Tots as young as TWO suffer mental health problems – with 1 in 8 kids at risk, NHS warns

There's been an increase in mental disorders among five to 15-year-olds, while one in 18 preschool kids have at least one mental health problem.

One in 40 kids aged 2-4-years old have a behavioural disorder.

The report, Mental Health of Children and Young People in England, 2017, was published today by NHS Digital and looked at information on 9,117 children and young people.

It's the first time that children as young as two have been included in such studies.

Mental disorders were grouped into four categories – emotional, behavioural, hyperactivity and other less common disorders.

For five to 15-year-olds, the overall prevalence of mental disorder has increased from 9.7 per cent in 1999 to 12.8 per cent in 2017.

One in six 17-19-year-olds were found to have a mental health issue, with one in 16 suffering from more than one disorder at the time of being interviewed.

Older girls were more than twice as likely as boys of the same age to have a mental disorder, having higher rates of emotional disorder (22.4 per cent) and self-harm than any other group.

5.6 per cent of girls aged 17-19 said they had body dysmorphic disorder, an anxiety disorder characterised by the obsessive idea that some aspect of their body or appearance is severely flawed and warrants exceptional measures to hide or fix.

A third of young people aged 14-19 who identified as LGBTQ had a mental disorder, compared to 13.2 per cent of heterosexual teens.

Nearly half (46.8 per cent) of 17-19-year-olds with a mental disorder had self-harmed or made a suicide attempt.

Every 90 minutes, someone kills themselves in the UK – with suicide being the biggest killer of people under the age of 35.

Men are three times more likely than women to take their own lives.

Both of those are really alarming statistics, which is why The Sun has launched the You're Not Alone campaign, in a bid to get more people talking about mental health.

Denise Hatton, chief executive of YMCA England & Wales, described the figures as a "wake-up call".


It doesn't discriminate, touching the lives of people in every corner of society – from the homeless and unemployed to builders and doctors, reality stars and footballers.

It's the biggest killer of people under the age of 35, more deadly than cancer and car crashes. And men are three times more likely to take their own life than women.

Yet, it's rarely spoken of, a taboo that threatens to continue its deadly rampage unless we all stop and take notice, now.

That is why The Sun has launched the You're Not Alone campaign. To remind anyone facing a tough time, grappling with mental illness or feeling like there's nowhere left to turn, that there is hope.

To mark World Suicide Prevention Day, over the course of this week, we will tell you the stories of brave survivors, relatives left behind, heroic Good Samaritans – and share tips from mental health experts.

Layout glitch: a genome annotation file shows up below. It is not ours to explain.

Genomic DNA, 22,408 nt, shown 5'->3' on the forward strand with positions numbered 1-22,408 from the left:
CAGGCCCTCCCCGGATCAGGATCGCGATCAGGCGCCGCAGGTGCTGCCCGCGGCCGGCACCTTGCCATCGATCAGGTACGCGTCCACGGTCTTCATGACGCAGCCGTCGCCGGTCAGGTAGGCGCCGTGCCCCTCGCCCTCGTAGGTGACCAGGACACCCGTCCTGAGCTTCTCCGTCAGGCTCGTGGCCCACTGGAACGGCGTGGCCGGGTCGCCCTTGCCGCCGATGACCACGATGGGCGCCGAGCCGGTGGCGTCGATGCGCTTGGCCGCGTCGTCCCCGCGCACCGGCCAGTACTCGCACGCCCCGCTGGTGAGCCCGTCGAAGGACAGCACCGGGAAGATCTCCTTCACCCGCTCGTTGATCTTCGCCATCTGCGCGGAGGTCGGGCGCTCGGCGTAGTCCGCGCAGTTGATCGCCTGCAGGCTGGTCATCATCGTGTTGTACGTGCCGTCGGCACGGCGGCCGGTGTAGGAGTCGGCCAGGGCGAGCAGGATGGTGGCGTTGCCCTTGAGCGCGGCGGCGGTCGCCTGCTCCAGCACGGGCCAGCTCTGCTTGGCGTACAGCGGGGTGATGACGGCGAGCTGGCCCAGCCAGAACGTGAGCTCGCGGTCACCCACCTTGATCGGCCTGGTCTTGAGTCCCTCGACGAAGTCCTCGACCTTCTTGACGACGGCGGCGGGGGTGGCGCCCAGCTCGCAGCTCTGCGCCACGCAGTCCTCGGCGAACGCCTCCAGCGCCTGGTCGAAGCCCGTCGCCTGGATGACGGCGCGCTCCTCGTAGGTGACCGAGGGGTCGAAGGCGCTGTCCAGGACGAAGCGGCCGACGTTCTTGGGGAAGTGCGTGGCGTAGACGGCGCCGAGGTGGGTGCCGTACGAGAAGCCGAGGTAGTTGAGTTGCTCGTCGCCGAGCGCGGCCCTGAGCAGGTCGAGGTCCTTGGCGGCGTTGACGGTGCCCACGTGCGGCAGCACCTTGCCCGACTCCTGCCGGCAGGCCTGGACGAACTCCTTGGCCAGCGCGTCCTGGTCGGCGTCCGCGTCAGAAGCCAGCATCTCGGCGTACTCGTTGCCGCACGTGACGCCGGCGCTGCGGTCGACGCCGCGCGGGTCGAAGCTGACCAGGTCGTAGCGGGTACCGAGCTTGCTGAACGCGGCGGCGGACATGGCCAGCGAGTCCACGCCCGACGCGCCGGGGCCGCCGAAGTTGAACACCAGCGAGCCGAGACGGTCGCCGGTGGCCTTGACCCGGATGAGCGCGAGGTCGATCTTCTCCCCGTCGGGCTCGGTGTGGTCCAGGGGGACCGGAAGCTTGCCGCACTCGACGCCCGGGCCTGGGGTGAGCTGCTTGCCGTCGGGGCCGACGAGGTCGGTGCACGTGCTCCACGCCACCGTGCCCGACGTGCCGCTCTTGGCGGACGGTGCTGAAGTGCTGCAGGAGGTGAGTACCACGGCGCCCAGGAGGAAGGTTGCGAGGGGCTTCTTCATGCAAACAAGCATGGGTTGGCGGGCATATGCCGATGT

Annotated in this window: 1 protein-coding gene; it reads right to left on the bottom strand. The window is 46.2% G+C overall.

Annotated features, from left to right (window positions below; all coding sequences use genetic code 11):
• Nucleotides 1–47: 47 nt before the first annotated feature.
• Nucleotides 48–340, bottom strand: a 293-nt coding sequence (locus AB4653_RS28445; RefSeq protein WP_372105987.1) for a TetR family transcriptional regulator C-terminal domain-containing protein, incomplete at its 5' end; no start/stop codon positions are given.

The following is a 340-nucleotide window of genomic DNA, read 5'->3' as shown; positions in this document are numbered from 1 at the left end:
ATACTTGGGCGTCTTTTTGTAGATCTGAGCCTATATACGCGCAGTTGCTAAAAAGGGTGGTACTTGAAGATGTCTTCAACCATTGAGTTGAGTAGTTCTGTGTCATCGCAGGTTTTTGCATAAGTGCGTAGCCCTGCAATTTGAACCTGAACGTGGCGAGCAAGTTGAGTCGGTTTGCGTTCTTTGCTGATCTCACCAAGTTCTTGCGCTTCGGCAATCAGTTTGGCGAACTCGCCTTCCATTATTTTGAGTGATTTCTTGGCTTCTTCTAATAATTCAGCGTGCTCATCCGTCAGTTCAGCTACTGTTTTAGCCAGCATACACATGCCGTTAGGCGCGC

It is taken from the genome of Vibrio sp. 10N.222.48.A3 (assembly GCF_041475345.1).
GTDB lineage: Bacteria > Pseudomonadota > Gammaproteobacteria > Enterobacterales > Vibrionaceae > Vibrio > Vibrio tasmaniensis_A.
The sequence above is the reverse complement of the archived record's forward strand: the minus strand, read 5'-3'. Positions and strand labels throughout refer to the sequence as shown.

The aim is that by sharing practical advice, raising awareness and breaking down the barriers people face when talking about their mental health, we can all do our bit to help save lives.

Let's all vow to ask for help when we need it, and listen out for others. You're Not Alone.

For a list of support services available, please see the Where To Get Help box below.

She said: "These figures are shocking and while progress has been made to normalise conversations about mental health and successive governments have made additional funding for NHS services available, today's figures are a wake-up call that this clearly hasn't gone far enough.

"To end this crisis that is ruining young lives, it's crucial that action and investment goes into preventing young people from experiencing poor mental health in the first place.

"From preventative youth and community services, to education in schools, mental health must be incorporated in every aspect of daily life to stop young people from reaching crisis point.

"Without preventative services and with the NHS struggling to cope, too many young people are still left alone to deal with their mental health difficulties by themselves, leading to a vicious circle of solitude and suffering."


If you, or anyone you know, needs help dealing with mental health problems, the following organisations provide support:

  • CALM,, 0800 585 858
  • Heads Together,
  • Mind,, 0300 123 3393
  • Papyrus,, 0800 068 41 41
  • Samaritans,, 116 123
  • YoungMinds,, 0808 802 5544

Lily Makurah, national lead for mental health at Public Health England, said: "It's concerning to see children and young people facing mental health challenges.

"We know mental health influences children's ability to cope with the normal stresses of life, to learn productively, to develop positive relationships and to make a contribution to our community.

"We're working with partners to minimise risks for children and young people and enhance factors that promote and protect positive mental health at key stages across a child's life."

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